We remember the long lines at ports and airports when Irish emigrants, at great personal cost, came home to vote in the marriage equality referendum, in May 2015.

The sense was of a lost tribe returning to its roots and having a say in a critical decision for the Irish people.

The Irish government did not make it easy. Polling stations could have been set up in embassies and consulates, a form of postal voting could have been introduced. Instead, many trekked thousands of miles, from as far away as Australia and California, to make their vote count.

Yet, as Washington expert Kevin Sullivan wrote, only about 66,000 of the 280,000 who left after the Celtic Tiger collapsed were eligible to vote leaving the emigrant Irish with a much diminished voice when it came to the battle over human rights for all.

About 125 countries around the world allow their citizens to vote in elections. Some countries, such as France, have seats set aside for the emigrants or emigres.

Unless your voting card is up to date, which usually means you have left in the last 18 months, it is impossible to vote.

But just to complicate matters college graduates can vote in the Seanad (or upper house) elections where their college sends members to the senate.

There is clear discrimination there which could surely form the basis of a major lawsuit about equality if a non-college emigrant voter sought his or her equal rights.

The Irish government appointed a Diaspora Minister, a great move and long overdue, but imbued him with little power when it came to the voting rights issue.

Read more: The voices of the Irish living abroad have been silenced for far too long

As the Emigrant Manifesto, a document put together after discussion with 150 organizations and people abroad, states Ireland is very much out of step.

It reads, “123 countries allow their citizens abroad to vote – including 25 of 28 EU countries. Ireland isn’t one of them. When you get on a boat or a plane you effectively become invisible in the eyes of the state.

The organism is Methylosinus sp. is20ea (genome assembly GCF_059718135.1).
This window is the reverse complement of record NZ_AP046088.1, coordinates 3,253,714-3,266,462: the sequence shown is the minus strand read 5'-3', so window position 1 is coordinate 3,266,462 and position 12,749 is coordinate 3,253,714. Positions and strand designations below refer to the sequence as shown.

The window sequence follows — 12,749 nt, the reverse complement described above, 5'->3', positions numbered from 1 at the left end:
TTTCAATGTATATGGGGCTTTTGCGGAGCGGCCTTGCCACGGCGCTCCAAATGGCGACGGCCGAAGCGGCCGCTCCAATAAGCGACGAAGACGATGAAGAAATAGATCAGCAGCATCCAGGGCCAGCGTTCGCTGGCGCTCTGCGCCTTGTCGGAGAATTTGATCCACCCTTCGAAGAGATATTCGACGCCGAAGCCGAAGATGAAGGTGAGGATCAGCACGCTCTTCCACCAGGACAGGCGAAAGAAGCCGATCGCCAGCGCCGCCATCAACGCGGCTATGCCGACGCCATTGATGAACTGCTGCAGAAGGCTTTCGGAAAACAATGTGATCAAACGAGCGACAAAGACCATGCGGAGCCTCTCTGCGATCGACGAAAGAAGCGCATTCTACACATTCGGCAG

“Both the OECD and the EU have recently criticized Ireland for disenfranchising its citizens abroad."

The Emigrant Manifesto lays out a five point plan which is clear and concise:

- Extend the current 18 month period, in which emigrants can remain on the electoral register, to a minimum of at least one electoral cycle and allow votes to be cast overseas (in the UK this period is 15 years)

- Beyond that, extend the right to vote in elections for the Dáil to all Irish citizens abroad who are first generation emigrants (that is, who were born in Ireland and left)

- That this be managed by a system of reserved constituencies in order not to swamp the votes of resident citizens (as happens in 14 other countries). These votes would not have a time limit

- That all citizens abroad (including those of Irish descent who have become citizens) should be able to exercise the right to vote for the President

- An Electoral Commission should be established in the first 100 days of the new government to begin this process

These are all solid and practical ideas that would address this issue, long a running sore with many emigrants. The next government needs to end this issue once and for all.

Read more: Ireland produces more immigrants than most other countries

In May 2015 Irish immigrants voted with their feet and the results manifested in the #HometoVote campaign.iStock